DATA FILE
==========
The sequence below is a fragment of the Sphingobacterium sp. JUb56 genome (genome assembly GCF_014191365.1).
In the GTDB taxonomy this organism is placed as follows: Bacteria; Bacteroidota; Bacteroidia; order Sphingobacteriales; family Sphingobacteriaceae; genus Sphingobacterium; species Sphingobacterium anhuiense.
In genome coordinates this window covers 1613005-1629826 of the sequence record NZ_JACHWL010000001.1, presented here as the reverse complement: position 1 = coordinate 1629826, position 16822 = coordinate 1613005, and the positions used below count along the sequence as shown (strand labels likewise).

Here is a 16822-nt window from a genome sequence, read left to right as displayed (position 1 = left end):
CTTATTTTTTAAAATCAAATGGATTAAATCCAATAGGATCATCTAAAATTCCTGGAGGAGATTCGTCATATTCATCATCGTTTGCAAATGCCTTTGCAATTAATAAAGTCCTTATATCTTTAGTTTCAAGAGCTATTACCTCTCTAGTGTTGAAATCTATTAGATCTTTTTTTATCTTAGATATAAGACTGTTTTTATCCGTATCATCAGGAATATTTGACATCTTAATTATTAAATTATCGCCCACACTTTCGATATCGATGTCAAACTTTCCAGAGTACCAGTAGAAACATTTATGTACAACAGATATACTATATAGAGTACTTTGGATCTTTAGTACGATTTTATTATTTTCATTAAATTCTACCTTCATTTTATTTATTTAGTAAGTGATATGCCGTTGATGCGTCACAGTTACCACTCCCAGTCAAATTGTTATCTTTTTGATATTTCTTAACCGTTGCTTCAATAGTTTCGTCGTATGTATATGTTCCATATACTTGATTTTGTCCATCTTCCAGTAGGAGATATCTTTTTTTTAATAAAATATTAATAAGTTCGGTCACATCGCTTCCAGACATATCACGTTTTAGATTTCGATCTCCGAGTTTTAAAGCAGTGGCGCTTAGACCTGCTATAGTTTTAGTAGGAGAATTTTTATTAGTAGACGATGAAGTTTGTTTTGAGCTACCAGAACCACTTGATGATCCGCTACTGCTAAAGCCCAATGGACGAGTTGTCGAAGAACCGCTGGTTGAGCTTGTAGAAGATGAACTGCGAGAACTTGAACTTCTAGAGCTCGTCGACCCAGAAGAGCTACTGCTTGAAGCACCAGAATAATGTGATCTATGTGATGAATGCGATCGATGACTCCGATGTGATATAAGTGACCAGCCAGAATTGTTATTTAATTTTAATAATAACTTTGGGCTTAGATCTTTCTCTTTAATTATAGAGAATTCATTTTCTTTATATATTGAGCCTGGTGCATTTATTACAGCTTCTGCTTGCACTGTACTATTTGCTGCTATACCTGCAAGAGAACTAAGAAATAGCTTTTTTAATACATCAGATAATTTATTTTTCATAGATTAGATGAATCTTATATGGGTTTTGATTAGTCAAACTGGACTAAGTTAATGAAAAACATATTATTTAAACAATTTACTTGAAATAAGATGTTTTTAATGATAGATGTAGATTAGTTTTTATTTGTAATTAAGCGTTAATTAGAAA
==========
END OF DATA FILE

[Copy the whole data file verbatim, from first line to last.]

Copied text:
The sequence below is a fragment of the Sphingobacterium sp. JUb56 genome (genome assembly GCF_014191365.1).
In the GTDB taxonomy this organism is placed as follows: Bacteria; Bacteroidota; Bacteroidia; order Sphingobacteriales; family Sphingobacteriaceae; genus Sphingobacterium; species Sphingobacterium anhuiense.
In genome coordinates this window covers 1613005-1629826 of the sequence record NZ_JACHWL010000001.1, presented here as the reverse complement: position 1 = coordinate 1629826, position 16822 = coordinate 1613005, and the positions used below count along the sequence as shown (strand labels likewise).

Here is a 16822-nt window from a genome sequence, read left to right as displayed (position 1 = left end):
CTTATTTTTTAAAATCAAATGGATTAAATCCAATAGGATCATCTAAAATTCCTGGAGGAGATTCGTCATATTCATCATCGTTTGCAAATGCCTTTGCAATTAATAAAGTCCTTATATCTTTAGTTTCAAGAGCTATTACCTCTCTAGTGTTGAAATCTATTAGATCTTTTTTTATCTTAGATATAAGACTGTTTTTATCCGTATCATCAGGAATATTTGACATCTTAATTATTAAATTATCGCCCACACTTTCGATATCGATGTCAAACTTTCCAGAGTACCAGTAGAAACATTTATGTACAACAGATATACTATATAGAGTACTTTGGATCTTTAGTACGATTTTATTATTTTCATTAAATTCTACCTTCATTTTATTTATTTAGTAAGTGATATGCCGTTGATGCGTCACAGTTACCACTCCCAGTCAAATTGTTATCTTTTTGATATTTCTTAACCGTTGCTTCAATAGTTTCGTCGTATGTATATGTTCCATATACTTGATTTTGTCCATCTTCCAGTAGGAGATATCTTTTTTTTAATAAAATATTAATAAGTTCGGTCACATCGCTTCCAGACATATCACGTTTTAGATTTCGATCTCCGAGTTTTAAAGCAGTGGCGCTTAGACCTGCTATAGTTTTAGTAGGAGAATTTTTATTAGTAGACGATGAAGTTTGTTTTGAGCTACCAGAACCACTTGATGATCCGCTACTGCTAAAGCCCAATGGACGAGTTGTCGAAGAACCGCTGGTTGAGCTTGTAGAAGATGAACTGCGAGAACTTGAACTTCTAGAGCTCGTCGACCCAGAAGAGCTACTGCTTGAAGCACCAGAATAATGTGATCTATGTGATGAATGCGATCGATGACTCCGATGTGATATAAGTGACCAGCCAGAATTGTTATTTAATTTTAATAATAACTTTGGGCTTAGATCTTTCTCTTTAATTATAGAGAATTCATTTTCTTTATATATTGAGCCTGGTGCATTTATTACAGCTTCTGCTTGCACTGTACTATTTGCTGCTATACCTGCAAGAGAACTAAGAAATAGCTTTTTTAATACATCAGATAATTTATTTTTCATAGATTAGATGAATCTTATATGGGTTTTGATTAGTCAAACTGGACTAAGTTAATGAAAAACATATTATTTAAACAATTTACTTGAAATAAGATGTTTTTAATGATAGATGTAGATTAGTTTTTATTTGTAATTAAGCGTTAATTAGAAA